In this installment of his series on “Delivering Value Through Data”, Rich Peters focuses on change management which, he says, is really all about people.

We all call it change management, but it really addresses the people component of a strategy. When it comes to a data strategy, I often refer to change management as the keystone. Why? It’s simple. Because people are the key for each of the other components of your strategy.

  • People choose and implement your technology.
  • People create, document and follow (or don't follow) your processes.
  • People create, modify, integrate, analyze and use your data.
  • People set your organization's strategy and correlating data strategy.

Even in a world of growing reliance on artificial intelligence, it still comes down to people creating, managing and using our systems.

So, how do you get people to believe in your strategy and ultimately use your data to drive value? This is where change management becomes critical. Done correctly, it will ensure your data strategy is successful in both the short and long term.

Your data strategy requires change in your organization. The key to successful change is getting all the individuals in your organization to understand and, ultimately, take ownership and responsibility for your data and information. This will also extend out to external stakeholders so that you have a healthy data ecosystem.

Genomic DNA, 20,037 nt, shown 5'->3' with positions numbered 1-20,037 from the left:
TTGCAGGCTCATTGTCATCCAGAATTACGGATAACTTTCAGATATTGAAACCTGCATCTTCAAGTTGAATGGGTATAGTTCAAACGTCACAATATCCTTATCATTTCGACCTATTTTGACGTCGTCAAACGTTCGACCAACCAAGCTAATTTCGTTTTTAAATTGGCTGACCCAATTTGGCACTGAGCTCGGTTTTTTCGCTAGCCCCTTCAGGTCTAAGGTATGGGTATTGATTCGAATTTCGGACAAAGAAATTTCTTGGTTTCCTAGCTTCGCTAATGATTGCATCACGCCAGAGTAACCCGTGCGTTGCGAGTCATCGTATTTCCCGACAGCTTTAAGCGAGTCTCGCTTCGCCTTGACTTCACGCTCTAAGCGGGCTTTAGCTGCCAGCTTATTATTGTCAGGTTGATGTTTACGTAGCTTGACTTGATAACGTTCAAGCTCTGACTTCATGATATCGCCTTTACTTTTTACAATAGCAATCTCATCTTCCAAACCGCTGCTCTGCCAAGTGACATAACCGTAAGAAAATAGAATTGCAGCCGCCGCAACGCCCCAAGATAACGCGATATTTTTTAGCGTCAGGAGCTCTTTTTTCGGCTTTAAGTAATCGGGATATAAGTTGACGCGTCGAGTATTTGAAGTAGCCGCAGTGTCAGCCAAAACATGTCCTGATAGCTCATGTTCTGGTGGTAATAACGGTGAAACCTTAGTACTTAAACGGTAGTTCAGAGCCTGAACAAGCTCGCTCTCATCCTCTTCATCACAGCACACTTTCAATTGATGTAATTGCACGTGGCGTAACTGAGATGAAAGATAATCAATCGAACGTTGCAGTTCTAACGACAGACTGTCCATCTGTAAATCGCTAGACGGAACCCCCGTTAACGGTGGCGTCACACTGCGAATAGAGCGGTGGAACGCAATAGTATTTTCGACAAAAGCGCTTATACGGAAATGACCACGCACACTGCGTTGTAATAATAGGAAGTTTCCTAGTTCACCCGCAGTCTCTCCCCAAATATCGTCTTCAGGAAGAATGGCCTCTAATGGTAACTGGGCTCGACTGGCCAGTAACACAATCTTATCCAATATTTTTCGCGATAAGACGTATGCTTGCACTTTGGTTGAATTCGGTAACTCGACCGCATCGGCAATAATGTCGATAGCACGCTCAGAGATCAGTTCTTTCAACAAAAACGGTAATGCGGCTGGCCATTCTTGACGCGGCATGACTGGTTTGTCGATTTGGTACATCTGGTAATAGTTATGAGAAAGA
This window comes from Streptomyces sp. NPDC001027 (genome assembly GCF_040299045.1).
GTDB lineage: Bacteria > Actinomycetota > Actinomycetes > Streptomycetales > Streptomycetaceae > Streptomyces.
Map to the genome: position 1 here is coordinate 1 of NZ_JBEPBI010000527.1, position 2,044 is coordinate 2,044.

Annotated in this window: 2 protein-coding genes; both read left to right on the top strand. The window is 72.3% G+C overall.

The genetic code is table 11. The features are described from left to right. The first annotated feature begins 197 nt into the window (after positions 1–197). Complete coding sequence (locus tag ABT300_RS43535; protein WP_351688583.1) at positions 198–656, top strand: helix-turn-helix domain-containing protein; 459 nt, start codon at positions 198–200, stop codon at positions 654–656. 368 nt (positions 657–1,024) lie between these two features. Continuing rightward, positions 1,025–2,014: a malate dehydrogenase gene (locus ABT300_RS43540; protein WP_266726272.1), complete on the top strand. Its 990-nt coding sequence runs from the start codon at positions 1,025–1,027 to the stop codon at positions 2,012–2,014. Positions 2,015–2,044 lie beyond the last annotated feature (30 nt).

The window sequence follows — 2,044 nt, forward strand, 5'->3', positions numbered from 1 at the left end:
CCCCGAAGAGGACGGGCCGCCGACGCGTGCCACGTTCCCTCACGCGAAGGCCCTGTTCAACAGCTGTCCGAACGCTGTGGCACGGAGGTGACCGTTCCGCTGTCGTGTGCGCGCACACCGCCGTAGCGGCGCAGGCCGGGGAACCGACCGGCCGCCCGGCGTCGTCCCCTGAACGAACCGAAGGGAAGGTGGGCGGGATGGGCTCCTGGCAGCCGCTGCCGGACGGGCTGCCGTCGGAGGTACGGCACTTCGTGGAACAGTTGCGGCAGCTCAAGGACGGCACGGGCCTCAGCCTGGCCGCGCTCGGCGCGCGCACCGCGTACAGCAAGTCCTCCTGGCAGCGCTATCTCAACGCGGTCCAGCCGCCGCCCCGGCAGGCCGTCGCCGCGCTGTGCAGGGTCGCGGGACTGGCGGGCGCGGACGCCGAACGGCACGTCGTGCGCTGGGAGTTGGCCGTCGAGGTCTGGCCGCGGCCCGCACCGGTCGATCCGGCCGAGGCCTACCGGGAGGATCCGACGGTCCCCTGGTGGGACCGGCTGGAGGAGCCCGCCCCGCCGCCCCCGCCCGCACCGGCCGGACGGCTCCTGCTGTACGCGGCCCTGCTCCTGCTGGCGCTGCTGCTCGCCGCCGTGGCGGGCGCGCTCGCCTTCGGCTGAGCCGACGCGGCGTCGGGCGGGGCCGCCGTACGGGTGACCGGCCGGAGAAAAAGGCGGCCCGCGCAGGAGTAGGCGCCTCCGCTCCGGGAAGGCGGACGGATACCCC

You are already starting the first part of the change by recognizing the potential value of your data and investing the resources to put forward a data strategy. Setting the tone from the top, committing resources and having a personal stake in the results are critical. How do you take your belief and commitment to data and embed that into your organization's culture? Start with “the five E's.”

Changing your culture through the five E's.

  • Engagement
  • Education
  • Empowerment
  • Experience
  • Empathy

It would take a lot to cover all five E’s, so I have split this sixth installment of the series into two parts – 6A and 6B.

This article, 6A, will address the first three E’s, and 6B will address the two remaining E’s, along with some tips on to be successful at integrating change management throughout your data strategy process.


Other articles in this series, by Rich Peters:

  1. Delivering Value Through Data
  2. How to Write Your Data Vision and Mission Statements
  3. How to Build a Data Strategy - Part 1: Key objectives and capabilities
  4. How to Build a Data Strategy - Part 2: The assessment
  5. How to Build a Data Strategy - Part 3: The roadmap


Connecting People to Your Data Strategy

1. Engagement

Simply put, if you can't engage your organization, then the rest of the E's will have far less impact. Engaging your organization goes far beyond email blasts, slogans, lunch-n-learns, or organization-wide presentations. It is about helping every person feel connected to the data strategy, its implementation, and its integration into the organization's culture. While this may seem optimistic or unrealistic, it starts with a simple approach using stakeholder analysis.